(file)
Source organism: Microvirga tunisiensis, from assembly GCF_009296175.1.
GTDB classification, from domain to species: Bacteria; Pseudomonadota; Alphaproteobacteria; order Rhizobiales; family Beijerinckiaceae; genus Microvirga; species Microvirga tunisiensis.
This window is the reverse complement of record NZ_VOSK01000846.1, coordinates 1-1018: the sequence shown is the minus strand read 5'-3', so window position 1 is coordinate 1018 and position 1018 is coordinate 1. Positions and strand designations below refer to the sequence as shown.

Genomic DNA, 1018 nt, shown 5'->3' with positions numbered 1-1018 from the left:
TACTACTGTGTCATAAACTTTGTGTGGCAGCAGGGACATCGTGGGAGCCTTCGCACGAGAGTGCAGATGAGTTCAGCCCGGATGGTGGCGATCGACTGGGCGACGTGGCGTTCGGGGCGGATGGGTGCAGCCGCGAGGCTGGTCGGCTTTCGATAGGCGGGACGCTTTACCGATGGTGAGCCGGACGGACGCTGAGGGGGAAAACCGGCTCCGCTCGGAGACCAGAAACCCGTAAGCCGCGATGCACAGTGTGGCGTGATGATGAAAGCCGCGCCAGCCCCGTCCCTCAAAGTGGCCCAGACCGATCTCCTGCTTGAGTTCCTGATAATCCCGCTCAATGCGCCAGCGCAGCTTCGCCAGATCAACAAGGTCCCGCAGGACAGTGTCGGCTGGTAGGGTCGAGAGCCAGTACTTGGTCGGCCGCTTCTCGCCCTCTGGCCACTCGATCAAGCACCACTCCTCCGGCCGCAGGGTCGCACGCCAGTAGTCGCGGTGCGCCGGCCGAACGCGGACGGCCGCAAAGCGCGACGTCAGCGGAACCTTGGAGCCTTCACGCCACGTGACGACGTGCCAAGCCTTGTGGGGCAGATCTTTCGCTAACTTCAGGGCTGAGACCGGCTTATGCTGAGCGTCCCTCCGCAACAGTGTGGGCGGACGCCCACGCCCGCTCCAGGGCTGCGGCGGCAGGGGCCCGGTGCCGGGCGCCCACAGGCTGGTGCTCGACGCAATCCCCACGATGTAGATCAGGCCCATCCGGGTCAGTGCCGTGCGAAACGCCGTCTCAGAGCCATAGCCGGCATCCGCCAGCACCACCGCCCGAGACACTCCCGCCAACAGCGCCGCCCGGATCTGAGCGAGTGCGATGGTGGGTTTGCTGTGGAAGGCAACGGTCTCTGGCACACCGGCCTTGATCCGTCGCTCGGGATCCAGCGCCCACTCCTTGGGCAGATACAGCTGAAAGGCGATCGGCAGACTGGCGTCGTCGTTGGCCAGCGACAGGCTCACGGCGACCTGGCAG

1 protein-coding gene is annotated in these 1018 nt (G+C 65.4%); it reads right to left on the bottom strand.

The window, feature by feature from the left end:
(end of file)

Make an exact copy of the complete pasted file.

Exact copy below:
Source organism: Microvirga tunisiensis, from assembly GCF_009296175.1.
GTDB classification, from domain to species: Bacteria; Pseudomonadota; Alphaproteobacteria; order Rhizobiales; family Beijerinckiaceae; genus Microvirga; species Microvirga tunisiensis.
This window is the reverse complement of record NZ_VOSK01000846.1, coordinates 1-1018: the sequence shown is the minus strand read 5'-3', so window position 1 is coordinate 1018 and position 1018 is coordinate 1. Positions and strand designations below refer to the sequence as shown.

Genomic DNA, 1018 nt, shown 5'->3' with positions numbered 1-1018 from the left:
TACTACTGTGTCATAAACTTTGTGTGGCAGCAGGGACATCGTGGGAGCCTTCGCACGAGAGTGCAGATGAGTTCAGCCCGGATGGTGGCGATCGACTGGGCGACGTGGCGTTCGGGGCGGATGGGTGCAGCCGCGAGGCTGGTCGGCTTTCGATAGGCGGGACGCTTTACCGATGGTGAGCCGGACGGACGCTGAGGGGGAAAACCGGCTCCGCTCGGAGACCAGAAACCCGTAAGCCGCGATGCACAGTGTGGCGTGATGATGAAAGCCGCGCCAGCCCCGTCCCTCAAAGTGGCCCAGACCGATCTCCTGCTTGAGTTCCTGATAATCCCGCTCAATGCGCCAGCGCAGCTTCGCCAGATCAACAAGGTCCCGCAGGACAGTGTCGGCTGGTAGGGTCGAGAGCCAGTACTTGGTCGGCCGCTTCTCGCCCTCTGGCCACTCGATCAAGCACCACTCCTCCGGCCGCAGGGTCGCACGCCAGTAGTCGCGGTGCGCCGGCCGAACGCGGACGGCCGCAAAGCGCGACGTCAGCGGAACCTTGGAGCCTTCACGCCACGTGACGACGTGCCAAGCCTTGTGGGGCAGATCTTTCGCTAACTTCAGGGCTGAGACCGGCTTATGCTGAGCGTCCCTCCGCAACAGTGTGGGCGGACGCCCACGCCCGCTCCAGGGCTGCGGCGGCAGGGGCCCGGTGCCGGGCGCCCACAGGCTGGTGCTCGACGCAATCCCCACGATGTAGATCAGGCCCATCCGGGTCAGTGCCGTGCGAAACGCCGTCTCAGAGCCATAGCCGGCATCCGCCAGCACCACCGCCCGAGACACTCCCGCCAACAGCGCCGCCCGGATCTGAGCGAGTGCGATGGTGGGTTTGCTGTGGAAGGCAACGGTCTCTGGCACACCGGCCTTGATCCGTCGCTCGGGATCCAGCGCCCACTCCTTGGGCAGATACAGCTGAAAGGCGATCGGCAGACTGGCGTCGTCGTTGGCCAGCGACAGGCTCACGGCGACCTGGCAG

1 protein-coding gene is annotated in these 1018 nt (G+C 65.4%); it reads right to left on the bottom strand.

The window, feature by feature from the left end: